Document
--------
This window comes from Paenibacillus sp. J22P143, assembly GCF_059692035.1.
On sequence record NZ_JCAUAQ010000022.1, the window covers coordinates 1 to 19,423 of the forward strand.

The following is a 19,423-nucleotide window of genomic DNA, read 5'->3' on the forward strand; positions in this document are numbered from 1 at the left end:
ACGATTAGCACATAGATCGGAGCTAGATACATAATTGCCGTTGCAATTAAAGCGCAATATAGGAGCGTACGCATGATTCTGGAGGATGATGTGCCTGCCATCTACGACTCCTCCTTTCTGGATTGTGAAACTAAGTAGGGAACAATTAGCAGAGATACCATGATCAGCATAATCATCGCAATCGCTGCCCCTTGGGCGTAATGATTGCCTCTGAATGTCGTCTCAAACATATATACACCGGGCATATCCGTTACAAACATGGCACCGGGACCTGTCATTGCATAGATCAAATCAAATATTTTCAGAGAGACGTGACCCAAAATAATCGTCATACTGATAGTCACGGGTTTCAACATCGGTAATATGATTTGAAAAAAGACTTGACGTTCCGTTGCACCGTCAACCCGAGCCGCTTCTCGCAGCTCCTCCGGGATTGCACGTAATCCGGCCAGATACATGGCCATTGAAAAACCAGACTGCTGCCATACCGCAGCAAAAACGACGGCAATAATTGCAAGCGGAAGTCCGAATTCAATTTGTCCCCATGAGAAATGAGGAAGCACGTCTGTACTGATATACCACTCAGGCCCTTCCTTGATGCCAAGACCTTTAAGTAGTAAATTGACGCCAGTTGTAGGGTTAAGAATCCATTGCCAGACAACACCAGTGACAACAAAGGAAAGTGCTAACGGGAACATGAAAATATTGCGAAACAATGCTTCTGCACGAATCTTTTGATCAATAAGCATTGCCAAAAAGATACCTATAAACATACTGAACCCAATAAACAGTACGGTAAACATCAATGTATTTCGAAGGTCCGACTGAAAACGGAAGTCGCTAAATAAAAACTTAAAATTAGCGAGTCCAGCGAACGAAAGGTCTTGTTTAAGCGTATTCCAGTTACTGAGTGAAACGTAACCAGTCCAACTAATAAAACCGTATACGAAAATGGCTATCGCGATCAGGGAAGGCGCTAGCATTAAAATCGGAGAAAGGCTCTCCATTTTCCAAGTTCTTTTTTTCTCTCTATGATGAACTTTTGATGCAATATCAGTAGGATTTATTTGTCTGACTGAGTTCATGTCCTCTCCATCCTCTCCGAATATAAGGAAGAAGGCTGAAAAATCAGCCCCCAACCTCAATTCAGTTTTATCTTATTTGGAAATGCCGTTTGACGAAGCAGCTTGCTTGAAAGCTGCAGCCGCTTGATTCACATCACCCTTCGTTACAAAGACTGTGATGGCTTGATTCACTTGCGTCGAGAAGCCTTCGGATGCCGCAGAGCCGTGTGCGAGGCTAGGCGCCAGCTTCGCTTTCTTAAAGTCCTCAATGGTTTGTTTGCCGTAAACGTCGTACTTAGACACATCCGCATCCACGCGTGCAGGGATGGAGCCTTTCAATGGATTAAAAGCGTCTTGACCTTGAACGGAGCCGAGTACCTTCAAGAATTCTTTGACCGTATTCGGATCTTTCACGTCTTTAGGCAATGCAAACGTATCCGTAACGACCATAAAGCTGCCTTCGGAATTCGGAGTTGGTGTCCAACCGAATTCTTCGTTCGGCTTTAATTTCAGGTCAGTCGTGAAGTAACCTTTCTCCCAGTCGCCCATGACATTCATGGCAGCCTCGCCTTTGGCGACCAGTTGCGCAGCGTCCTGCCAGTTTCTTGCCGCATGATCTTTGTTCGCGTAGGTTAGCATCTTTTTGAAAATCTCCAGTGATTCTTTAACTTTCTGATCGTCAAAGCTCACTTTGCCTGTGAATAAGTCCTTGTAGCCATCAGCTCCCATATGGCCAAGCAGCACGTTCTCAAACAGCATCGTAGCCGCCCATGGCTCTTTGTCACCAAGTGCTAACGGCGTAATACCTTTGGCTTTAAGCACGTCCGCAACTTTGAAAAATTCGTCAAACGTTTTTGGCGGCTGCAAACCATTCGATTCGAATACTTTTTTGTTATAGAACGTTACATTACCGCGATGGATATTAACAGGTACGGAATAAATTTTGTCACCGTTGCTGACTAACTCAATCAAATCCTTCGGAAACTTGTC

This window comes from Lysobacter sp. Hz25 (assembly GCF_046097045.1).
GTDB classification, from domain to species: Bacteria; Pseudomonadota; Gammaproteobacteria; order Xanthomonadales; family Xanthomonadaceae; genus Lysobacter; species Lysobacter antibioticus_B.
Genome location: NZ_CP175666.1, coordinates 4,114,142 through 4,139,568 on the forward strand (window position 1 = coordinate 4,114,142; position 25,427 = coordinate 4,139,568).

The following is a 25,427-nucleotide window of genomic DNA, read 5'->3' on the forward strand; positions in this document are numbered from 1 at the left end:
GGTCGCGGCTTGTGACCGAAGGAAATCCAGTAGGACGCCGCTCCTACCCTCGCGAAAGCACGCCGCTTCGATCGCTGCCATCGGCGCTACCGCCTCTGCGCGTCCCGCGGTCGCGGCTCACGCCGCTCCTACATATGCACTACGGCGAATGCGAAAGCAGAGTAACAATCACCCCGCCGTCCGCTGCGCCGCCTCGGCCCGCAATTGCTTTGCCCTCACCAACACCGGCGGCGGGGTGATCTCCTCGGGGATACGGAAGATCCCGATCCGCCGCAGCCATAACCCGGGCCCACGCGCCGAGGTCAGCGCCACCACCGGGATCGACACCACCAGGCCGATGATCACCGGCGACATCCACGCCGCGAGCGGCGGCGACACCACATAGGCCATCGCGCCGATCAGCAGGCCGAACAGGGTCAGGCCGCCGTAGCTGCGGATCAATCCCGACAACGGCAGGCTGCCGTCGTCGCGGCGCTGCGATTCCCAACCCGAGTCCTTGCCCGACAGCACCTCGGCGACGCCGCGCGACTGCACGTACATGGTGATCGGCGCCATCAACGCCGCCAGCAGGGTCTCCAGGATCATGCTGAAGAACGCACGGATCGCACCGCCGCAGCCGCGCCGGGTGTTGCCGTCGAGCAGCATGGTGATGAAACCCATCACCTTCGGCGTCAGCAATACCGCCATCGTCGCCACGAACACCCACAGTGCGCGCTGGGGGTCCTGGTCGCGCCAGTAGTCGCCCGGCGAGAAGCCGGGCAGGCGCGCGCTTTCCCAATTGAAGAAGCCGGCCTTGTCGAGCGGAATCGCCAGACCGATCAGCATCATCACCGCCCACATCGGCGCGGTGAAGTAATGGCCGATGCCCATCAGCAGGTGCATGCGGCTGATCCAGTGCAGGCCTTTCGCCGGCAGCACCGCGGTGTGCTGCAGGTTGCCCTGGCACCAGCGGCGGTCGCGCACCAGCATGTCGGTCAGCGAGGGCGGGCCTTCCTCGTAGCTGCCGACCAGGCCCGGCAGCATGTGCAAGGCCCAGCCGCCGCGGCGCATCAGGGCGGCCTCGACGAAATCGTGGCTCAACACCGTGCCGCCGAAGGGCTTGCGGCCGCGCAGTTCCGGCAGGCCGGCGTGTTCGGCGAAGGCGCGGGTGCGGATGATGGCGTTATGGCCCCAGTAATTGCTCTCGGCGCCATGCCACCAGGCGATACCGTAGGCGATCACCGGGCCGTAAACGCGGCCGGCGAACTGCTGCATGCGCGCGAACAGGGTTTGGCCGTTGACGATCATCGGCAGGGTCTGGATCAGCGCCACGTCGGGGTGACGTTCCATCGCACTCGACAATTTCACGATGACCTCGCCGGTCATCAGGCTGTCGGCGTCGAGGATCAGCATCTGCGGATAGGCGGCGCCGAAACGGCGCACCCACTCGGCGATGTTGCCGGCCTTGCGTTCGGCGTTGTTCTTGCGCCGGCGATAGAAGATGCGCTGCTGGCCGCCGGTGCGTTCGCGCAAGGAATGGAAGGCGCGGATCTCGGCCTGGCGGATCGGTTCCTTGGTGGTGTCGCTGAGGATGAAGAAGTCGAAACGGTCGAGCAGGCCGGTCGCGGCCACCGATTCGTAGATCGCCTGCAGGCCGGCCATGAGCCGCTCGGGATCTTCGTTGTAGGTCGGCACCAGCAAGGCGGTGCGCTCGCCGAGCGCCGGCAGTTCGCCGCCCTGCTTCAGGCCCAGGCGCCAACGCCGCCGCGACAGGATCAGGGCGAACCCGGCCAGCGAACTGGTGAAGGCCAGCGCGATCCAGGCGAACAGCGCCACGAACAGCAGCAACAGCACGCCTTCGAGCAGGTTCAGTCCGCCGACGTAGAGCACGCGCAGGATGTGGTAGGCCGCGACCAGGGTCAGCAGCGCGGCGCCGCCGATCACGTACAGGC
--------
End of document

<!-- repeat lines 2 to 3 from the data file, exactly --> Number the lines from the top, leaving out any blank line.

On sequence record NZ_JCAUAQ010000022.1, the window covers coordinates 1 to 19,423 of the forward strand.

The following is a 19,423-nucleotide window of genomic DNA, read 5'->3' on the forward strand; positions in this document are numbered from 1 at the left end: